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I have a newbie question.

Im trying to understand how to do panel lines. So Far I got that to have a panel line effect you have to scribe the lines. Pre shade them. But then when you apply the main paint, do you have to scribe the lines lightly so the pre shaded paint gets exposed? Otherwise wouldn't the paint just cover the pre shaded parts. Please help me understand this.

Thanks
 

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Oxidation Genius
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Actually, I'm interested in an experienced answer to this too. I'm a POST-shader (using chalk pastels) myself, and I've never gotten into pre-shading. The few times I've tried, I HAVE completely covered the shading. I assume in pre-shading the final coat of paint is put on juuuust shy of 100% opaque?
 

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Here is how I do my panel line pre-shading.

I base coat the model in a medium color and then spray on gloss black on the panel lines I want to highlight (narrow lines seem to work the best). Sometimes I will also add some white highlights to the panels themselves to get a little more contrast. After the pre-shading is done I will spray on the final color but do it in such a thin coat that the pre-shading still shows, this will take a couple attempts to get right if you have not done it before.
If you should cover up too much, no problem, just try again and don't worry about stripping off the paint since most airbrushed paint is so thin just paint over your first try at the pre-shading.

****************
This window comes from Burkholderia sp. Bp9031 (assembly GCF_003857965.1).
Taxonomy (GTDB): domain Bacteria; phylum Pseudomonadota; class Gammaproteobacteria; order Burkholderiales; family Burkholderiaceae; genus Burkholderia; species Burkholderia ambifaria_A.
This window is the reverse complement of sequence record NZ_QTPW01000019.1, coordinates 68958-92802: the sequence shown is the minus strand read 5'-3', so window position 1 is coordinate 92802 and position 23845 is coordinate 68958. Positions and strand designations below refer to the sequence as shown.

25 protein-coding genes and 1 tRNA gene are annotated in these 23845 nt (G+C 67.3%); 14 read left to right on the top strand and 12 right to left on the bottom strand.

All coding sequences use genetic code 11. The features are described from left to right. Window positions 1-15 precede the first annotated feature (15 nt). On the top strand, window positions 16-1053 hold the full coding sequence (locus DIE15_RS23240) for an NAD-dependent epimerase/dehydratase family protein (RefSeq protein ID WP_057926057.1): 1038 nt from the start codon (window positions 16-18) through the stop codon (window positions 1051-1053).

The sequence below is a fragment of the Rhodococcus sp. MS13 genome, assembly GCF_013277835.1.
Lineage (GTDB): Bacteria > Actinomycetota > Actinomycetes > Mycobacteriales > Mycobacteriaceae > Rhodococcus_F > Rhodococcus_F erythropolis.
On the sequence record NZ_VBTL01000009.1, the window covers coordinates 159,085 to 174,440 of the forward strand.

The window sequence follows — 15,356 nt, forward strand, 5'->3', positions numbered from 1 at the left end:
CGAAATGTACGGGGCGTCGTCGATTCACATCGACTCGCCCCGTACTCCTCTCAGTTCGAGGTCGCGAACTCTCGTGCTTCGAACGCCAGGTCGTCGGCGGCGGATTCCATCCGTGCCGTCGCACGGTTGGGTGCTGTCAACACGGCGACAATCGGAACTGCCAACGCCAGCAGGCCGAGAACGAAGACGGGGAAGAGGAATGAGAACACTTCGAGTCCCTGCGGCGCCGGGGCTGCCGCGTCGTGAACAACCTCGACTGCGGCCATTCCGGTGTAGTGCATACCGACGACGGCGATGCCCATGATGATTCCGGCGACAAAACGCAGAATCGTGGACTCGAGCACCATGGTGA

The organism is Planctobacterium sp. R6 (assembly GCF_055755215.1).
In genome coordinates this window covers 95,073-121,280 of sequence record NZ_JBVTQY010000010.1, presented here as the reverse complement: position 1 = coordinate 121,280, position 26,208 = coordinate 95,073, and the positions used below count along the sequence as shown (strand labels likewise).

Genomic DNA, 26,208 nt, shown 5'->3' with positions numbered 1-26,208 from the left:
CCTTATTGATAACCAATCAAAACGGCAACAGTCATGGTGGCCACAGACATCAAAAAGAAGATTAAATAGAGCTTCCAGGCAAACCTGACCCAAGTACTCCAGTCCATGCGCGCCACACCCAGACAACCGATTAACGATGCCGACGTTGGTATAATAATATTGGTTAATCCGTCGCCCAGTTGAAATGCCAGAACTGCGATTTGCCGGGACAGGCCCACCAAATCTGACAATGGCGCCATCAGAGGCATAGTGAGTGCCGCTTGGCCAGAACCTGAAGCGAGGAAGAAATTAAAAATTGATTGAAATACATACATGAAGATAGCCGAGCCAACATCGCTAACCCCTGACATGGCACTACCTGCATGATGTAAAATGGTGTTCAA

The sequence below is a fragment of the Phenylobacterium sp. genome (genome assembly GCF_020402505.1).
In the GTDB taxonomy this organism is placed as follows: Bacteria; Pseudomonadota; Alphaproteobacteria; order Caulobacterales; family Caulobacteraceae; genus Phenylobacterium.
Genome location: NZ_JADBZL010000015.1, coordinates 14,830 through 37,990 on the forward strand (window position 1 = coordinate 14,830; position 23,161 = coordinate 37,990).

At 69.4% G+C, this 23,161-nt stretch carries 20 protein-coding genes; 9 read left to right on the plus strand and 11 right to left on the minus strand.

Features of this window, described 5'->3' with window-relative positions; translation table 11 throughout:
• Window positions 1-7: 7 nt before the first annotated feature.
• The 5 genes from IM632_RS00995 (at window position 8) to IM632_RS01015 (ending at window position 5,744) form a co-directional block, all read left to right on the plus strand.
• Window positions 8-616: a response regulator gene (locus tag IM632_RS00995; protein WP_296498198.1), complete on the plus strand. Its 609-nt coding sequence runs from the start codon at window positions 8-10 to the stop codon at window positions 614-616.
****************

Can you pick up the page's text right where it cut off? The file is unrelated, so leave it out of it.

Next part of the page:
Below are two of my most recent models that were pre-shaded. This first pic shows the pre-shading added on the panel lines.

And in this pic you can see I have oversprayed the pre-shading with the final undersurface color leaving just enough the panel line pre-shading to be barely seen. Once the decals and flat clear coat are on the pre-shading will still be seen but won't be the first thing you will notice about the model. If you look at a model and the first thing you notice is the pre-shading then its overdone, you want to keep it subtle.


Agentsmith
 

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What he ^^ said.

One technique that worked quite well for me when I was building gundams was to: paint part final color uniformly in that color; apply shading (I used black, but nice effects can be done with other colors); mist over with final color, just lightening--but not eradicating--the shading underneath. You can also "erase" the under-shading if you put too much.

I was using exclusively Tamiya acrylics which are rather opaque, and this very easy technique still worked well.
 

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Is aiming the airbrush spray across the part (rather than perpendicular to the part) an option? Would that prevent the new color from covering the pre-shading?
 

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Steve,
Only spray the paint on to the point to where it starts to cover up the pre-shading and stop. The hardest part is deciding when to stop painting...thats why I said it might take more than one try to get the results you want but after pre-shading a couple models its easy to learn the technique.

Also I should mention you want to have a 50/50 paint thinner ratio and put your coats of paint on in light dusting coats and keep the airbrush moving from side to side as you are spraying.

Agentsmith
 
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